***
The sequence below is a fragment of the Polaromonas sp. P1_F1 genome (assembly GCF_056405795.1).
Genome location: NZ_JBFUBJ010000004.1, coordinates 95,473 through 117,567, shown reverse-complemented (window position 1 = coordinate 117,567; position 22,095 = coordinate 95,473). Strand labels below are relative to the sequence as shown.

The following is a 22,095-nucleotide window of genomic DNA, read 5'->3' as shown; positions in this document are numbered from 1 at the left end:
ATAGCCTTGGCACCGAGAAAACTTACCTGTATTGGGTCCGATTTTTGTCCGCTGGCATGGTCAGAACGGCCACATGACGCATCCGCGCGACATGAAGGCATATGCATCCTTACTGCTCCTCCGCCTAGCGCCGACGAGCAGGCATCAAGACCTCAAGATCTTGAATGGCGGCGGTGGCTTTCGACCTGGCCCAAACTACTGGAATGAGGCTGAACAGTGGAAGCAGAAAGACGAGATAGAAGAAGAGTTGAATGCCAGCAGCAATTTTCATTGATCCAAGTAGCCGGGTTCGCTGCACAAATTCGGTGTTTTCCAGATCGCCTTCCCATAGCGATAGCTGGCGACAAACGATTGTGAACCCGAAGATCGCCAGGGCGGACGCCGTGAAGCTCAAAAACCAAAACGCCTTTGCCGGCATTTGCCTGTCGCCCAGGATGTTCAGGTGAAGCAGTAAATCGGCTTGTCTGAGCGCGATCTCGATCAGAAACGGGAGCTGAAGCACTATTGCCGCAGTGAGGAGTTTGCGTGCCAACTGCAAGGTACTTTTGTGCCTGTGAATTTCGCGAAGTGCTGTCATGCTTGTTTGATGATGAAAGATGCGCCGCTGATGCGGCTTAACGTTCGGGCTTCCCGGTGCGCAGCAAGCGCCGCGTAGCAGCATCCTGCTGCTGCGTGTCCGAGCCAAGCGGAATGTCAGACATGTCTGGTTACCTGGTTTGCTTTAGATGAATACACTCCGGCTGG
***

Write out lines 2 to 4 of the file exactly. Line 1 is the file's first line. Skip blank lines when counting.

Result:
Genome location: NZ_JBFUBJ010000004.1, coordinates 95,473 through 117,567, shown reverse-complemented (window position 1 = coordinate 117,567; position 22,095 = coordinate 95,473). Strand labels below are relative to the sequence as shown.

The following is a 22,095-nucleotide window of genomic DNA, read 5'->3' as shown; positions in this document are numbered from 1 at the left end:
ATAGCCTTGGCACCGAGAAAACTTACCTGTATTGGGTCCGATTTTTGTCCGCTGGCATGGTCAGAACGGCCACATGACGCATCCGCGCGACATGAAGGCATATGCATCCTTACTGCTCCTCCGCCTAGCGCCGACGAGCAGGCATCAAGACCTCAAGATCTTGAATGGCGGCGGTGGCTTTCGACCTGGCCCAAACTACTGGAATGAGGCTGAACAGTGGAAGCAGAAAGACGAGATAGAAGAAGAGTTGAATGCCAGCAGCAATTTTCATTGATCCAAGTAGCCGGGTTCGCTGCACAAATTCGGTGTTTTCCAGATCGCCTTCCCATAGCGATAGCTGGCGACAAACGATTGTGAACCCGAAGATCGCCAGGGCGGACGCCGTGAAGCTCAAAAACCAAAACGCCTTTGCCGGCATTTGCCTGTCGCCCAGGATGTTCAGGTGAAGCAGTAAATCGGCTTGTCTGAGCGCGATCTCGATCAGAAACGGGAGCTGAAGCACTATTGCCGCAGTGAGGAGTTTGCGTGCCAACTGCAAGGTACTTTTGTGCCTGTGAATTTCGCGAAGTGCTGTCATGCTTGTTTGATGATGAAAGATGCGCCGCTGATGCGGCTTAACGTTCGGGCTTCCCGGTGCGCAGCAAGCGCCGCGTAGCAGCATCCTGCTGCTGCGTGTCCGAGCCAAGCGGAATGTCAGACATGTCTGGTTACCTGGTTTGCTTTAGATGAATACACTCCGGCTGG